Sum up: Stay within the 30% limit.
Credit history length
The length of credit history is a controversial parameter. The biggest difference in credit scores is among generations. While 62% of boomers have a high credit score (over 700), only 25% of Gen Z might count on getting a loan. But it doesn’t mean that younger generations are unscrupulous, they just have a shorter credit history.
Credit history includes the age of all your open accounts. So, we recommend keeping even the oldest ones and unnecessary accounts open to have a longer credit history. You can also try to become an authorized user of an old account with a max credit score history.
Sum up: Keep growing up and accounts open.
Credit mix stands for all the types of credits you have. People with credit scores over 750 always have a mix of credit products, including car loans, student loans, mortgages, or payday credits. This proves to lenders that you’re able to manage your money. But it doesn’t mean that you need ten credit cards per each loan. If you apply for too many credit cards in a short period of time (up to 3 months), lenders might think that you’re desperate for credits.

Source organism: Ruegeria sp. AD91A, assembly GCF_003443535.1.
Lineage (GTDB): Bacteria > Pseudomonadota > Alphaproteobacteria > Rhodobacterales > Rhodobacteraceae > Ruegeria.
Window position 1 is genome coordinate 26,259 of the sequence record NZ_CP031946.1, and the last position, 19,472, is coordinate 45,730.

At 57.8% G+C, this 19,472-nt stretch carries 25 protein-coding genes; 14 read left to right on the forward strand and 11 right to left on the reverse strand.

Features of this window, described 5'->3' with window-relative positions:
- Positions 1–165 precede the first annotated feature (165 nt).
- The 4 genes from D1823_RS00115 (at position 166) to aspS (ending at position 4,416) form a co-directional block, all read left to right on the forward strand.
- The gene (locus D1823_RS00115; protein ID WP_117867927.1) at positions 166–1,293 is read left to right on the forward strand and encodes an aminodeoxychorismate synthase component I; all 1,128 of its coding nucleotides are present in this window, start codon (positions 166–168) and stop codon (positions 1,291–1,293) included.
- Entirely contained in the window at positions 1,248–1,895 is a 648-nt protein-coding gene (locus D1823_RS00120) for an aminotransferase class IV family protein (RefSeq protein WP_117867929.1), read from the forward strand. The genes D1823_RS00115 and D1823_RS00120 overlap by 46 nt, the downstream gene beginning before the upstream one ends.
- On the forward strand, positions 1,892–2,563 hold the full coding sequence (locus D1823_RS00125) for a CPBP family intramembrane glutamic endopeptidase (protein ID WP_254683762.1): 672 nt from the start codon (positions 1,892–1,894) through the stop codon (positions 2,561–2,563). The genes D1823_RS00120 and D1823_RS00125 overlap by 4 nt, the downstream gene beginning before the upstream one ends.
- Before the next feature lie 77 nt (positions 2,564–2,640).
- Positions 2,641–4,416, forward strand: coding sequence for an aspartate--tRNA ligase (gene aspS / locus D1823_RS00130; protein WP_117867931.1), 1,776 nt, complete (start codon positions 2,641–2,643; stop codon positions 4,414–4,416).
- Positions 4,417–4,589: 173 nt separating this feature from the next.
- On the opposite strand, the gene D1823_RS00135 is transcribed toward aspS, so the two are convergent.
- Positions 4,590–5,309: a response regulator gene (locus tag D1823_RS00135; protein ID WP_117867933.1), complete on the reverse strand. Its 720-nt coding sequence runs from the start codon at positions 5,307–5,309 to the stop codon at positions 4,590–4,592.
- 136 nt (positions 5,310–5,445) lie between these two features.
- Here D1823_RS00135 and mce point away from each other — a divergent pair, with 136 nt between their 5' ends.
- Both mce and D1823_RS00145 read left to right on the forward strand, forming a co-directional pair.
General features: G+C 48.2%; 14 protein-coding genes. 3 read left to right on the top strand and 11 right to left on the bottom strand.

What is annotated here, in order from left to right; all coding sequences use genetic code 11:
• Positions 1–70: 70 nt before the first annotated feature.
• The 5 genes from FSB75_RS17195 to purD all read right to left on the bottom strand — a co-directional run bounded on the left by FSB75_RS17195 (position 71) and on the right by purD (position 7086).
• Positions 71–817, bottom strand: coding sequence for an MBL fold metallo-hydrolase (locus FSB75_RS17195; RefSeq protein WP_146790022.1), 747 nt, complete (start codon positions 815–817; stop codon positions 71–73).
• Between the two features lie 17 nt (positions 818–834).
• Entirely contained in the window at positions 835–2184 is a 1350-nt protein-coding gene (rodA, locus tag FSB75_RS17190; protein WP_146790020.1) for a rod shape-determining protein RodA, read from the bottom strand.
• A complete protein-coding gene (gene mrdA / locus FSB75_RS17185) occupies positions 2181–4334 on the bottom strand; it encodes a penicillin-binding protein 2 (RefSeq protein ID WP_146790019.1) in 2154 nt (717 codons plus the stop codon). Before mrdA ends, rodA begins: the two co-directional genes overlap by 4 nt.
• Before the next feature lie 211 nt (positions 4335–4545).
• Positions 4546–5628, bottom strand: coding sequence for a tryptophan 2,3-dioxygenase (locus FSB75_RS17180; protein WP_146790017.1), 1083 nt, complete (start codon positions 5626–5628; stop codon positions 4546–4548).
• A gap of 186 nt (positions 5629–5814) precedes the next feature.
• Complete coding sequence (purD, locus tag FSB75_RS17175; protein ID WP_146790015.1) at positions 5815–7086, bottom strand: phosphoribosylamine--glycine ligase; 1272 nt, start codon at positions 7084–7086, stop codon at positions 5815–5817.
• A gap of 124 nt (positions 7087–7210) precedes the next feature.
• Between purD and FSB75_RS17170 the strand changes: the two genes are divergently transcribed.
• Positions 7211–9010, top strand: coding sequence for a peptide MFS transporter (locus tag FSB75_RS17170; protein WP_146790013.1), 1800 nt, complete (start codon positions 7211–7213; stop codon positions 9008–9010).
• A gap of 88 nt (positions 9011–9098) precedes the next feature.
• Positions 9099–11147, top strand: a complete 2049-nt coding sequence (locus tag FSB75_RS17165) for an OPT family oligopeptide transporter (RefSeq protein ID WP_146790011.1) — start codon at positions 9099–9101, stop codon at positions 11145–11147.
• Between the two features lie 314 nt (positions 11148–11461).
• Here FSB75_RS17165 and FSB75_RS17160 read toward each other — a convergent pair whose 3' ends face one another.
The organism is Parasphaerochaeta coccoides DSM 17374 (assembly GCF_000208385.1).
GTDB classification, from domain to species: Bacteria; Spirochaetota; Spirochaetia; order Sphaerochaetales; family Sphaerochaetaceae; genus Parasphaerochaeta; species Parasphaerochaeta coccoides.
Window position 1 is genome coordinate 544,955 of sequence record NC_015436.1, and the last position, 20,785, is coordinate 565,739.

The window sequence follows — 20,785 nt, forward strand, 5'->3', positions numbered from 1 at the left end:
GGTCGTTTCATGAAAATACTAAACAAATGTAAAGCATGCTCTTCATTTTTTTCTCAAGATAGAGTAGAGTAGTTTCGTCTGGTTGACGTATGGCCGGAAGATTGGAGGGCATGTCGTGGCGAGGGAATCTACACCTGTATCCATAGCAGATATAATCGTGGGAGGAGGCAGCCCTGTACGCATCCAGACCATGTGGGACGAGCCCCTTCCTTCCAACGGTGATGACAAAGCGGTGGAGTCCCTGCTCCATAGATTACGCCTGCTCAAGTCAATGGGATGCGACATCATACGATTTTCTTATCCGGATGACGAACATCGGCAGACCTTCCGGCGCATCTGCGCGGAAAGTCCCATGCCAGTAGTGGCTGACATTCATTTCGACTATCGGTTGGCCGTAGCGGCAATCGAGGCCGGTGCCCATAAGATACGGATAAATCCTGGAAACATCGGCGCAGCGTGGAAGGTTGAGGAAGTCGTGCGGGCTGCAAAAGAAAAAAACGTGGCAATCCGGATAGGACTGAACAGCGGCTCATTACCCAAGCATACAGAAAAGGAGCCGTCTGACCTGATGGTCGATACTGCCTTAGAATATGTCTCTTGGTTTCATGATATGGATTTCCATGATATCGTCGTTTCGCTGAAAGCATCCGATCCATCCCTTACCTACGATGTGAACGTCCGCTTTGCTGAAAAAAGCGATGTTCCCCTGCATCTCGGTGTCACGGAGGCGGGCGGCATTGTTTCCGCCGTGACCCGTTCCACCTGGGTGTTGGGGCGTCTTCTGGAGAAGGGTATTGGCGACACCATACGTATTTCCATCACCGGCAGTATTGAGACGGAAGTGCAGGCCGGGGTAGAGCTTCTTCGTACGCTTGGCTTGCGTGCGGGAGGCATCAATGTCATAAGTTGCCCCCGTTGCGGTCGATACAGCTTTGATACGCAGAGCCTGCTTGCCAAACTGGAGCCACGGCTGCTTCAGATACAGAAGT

Sum up: Don’t be afraid of multiple credits.
Recent loan applications
The time between your loan applications matters. Let’s imagine that you’re a lender who gets a loan application. Having conducted research, you understand that he or she already has an outstanding loan and applies for another one. The first thought — the person doesn’t have money to repay the first credit. We decide that the borrower might not payback in the future and decline the application.